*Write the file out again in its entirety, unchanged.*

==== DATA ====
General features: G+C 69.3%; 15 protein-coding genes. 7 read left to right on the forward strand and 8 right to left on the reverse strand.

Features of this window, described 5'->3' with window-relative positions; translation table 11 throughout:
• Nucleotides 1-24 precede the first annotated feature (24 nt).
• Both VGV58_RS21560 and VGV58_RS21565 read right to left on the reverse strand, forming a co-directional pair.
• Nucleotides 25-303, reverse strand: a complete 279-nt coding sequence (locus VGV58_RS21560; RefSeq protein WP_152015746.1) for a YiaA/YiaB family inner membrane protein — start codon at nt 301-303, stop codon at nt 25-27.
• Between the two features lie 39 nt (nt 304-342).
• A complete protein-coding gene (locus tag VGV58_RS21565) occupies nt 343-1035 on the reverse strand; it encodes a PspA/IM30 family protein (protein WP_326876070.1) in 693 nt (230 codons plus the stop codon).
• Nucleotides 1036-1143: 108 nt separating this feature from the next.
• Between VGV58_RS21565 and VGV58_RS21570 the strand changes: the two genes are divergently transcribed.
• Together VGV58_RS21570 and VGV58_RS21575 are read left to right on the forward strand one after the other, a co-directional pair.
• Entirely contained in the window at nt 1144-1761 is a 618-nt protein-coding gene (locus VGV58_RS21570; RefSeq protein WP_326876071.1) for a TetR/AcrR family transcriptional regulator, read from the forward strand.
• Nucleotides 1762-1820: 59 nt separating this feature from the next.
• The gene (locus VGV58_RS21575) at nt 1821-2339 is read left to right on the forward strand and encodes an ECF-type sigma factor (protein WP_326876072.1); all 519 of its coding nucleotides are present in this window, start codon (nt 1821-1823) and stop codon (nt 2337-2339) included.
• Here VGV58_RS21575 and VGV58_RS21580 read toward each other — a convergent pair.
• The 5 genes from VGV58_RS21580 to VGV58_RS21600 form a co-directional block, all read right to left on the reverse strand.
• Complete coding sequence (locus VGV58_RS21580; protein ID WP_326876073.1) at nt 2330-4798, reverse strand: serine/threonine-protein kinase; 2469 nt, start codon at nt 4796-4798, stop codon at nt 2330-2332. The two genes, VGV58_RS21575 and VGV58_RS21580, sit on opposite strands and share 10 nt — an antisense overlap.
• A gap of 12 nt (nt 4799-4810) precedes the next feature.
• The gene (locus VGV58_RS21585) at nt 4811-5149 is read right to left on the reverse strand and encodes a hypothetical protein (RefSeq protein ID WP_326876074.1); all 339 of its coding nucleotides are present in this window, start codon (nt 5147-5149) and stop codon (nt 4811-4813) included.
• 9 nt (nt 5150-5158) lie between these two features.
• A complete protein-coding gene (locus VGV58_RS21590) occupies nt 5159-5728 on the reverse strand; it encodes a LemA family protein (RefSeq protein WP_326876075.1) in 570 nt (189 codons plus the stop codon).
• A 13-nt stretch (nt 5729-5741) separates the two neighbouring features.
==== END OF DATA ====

General features: G+C 69.3%; 15 protein-coding genes. 7 read left to right on the forward strand and 8 right to left on the reverse strand.

Features of this window, described 5'->3' with window-relative positions; translation table 11 throughout:
• Nucleotides 1-24 precede the first annotated feature (24 nt).
• Both VGV58_RS21560 and VGV58_RS21565 read right to left on the reverse strand, forming a co-directional pair.
• Nucleotides 25-303, reverse strand: a complete 279-nt coding sequence (locus VGV58_RS21560; RefSeq protein WP_152015746.1) for a YiaA/YiaB family inner membrane protein — start codon at nt 301-303, stop codon at nt 25-27.
• Between the two features lie 39 nt (nt 304-342).
• A complete protein-coding gene (locus tag VGV58_RS21565) occupies nt 343-1035 on the reverse strand; it encodes a PspA/IM30 family protein (protein WP_326876070.1) in 693 nt (230 codons plus the stop codon).
• Nucleotides 1036-1143: 108 nt separating this feature from the next.
• Between VGV58_RS21565 and VGV58_RS21570 the strand changes: the two genes are divergently transcribed.
• Together VGV58_RS21570 and VGV58_RS21575 are read left to right on the forward strand one after the other, a co-directional pair.
• Entirely contained in the window at nt 1144-1761 is a 618-nt protein-coding gene (locus VGV58_RS21570; RefSeq protein WP_326876071.1) for a TetR/AcrR family transcriptional regulator, read from the forward strand.
• Nucleotides 1762-1820: 59 nt separating this feature from the next.
• The gene (locus VGV58_RS21575) at nt 1821-2339 is read left to right on the forward strand and encodes an ECF-type sigma factor (protein WP_326876072.1); all 519 of its coding nucleotides are present in this window, start codon (nt 1821-1823) and stop codon (nt 2337-2339) included.
• Here VGV58_RS21575 and VGV58_RS21580 read toward each other — a convergent pair.
• The 5 genes from VGV58_RS21580 to VGV58_RS21600 form a co-directional block, all read right to left on the reverse strand.
• Complete coding sequence (locus VGV58_RS21580; protein ID WP_326876073.1) at nt 2330-4798, reverse strand: serine/threonine-protein kinase; 2469 nt, start codon at nt 4796-4798, stop codon at nt 2330-2332. The two genes, VGV58_RS21575 and VGV58_RS21580, sit on opposite strands and share 10 nt — an antisense overlap.
• A gap of 12 nt (nt 4799-4810) precedes the next feature.
• The gene (locus VGV58_RS21585) at nt 4811-5149 is read right to left on the reverse strand and encodes a hypothetical protein (RefSeq protein ID WP_326876074.1); all 339 of its coding nucleotides are present in this window, start codon (nt 5147-5149) and stop codon (nt 4811-4813) included.
• 9 nt (nt 5150-5158) lie between these two features.
• A complete protein-coding gene (locus VGV58_RS21590) occupies nt 5159-5728 on the reverse strand; it encodes a LemA family protein (RefSeq protein WP_326876075.1) in 570 nt (189 codons plus the stop codon).
• A 13-nt stretch (nt 5729-5741) separates the two neighbouring features.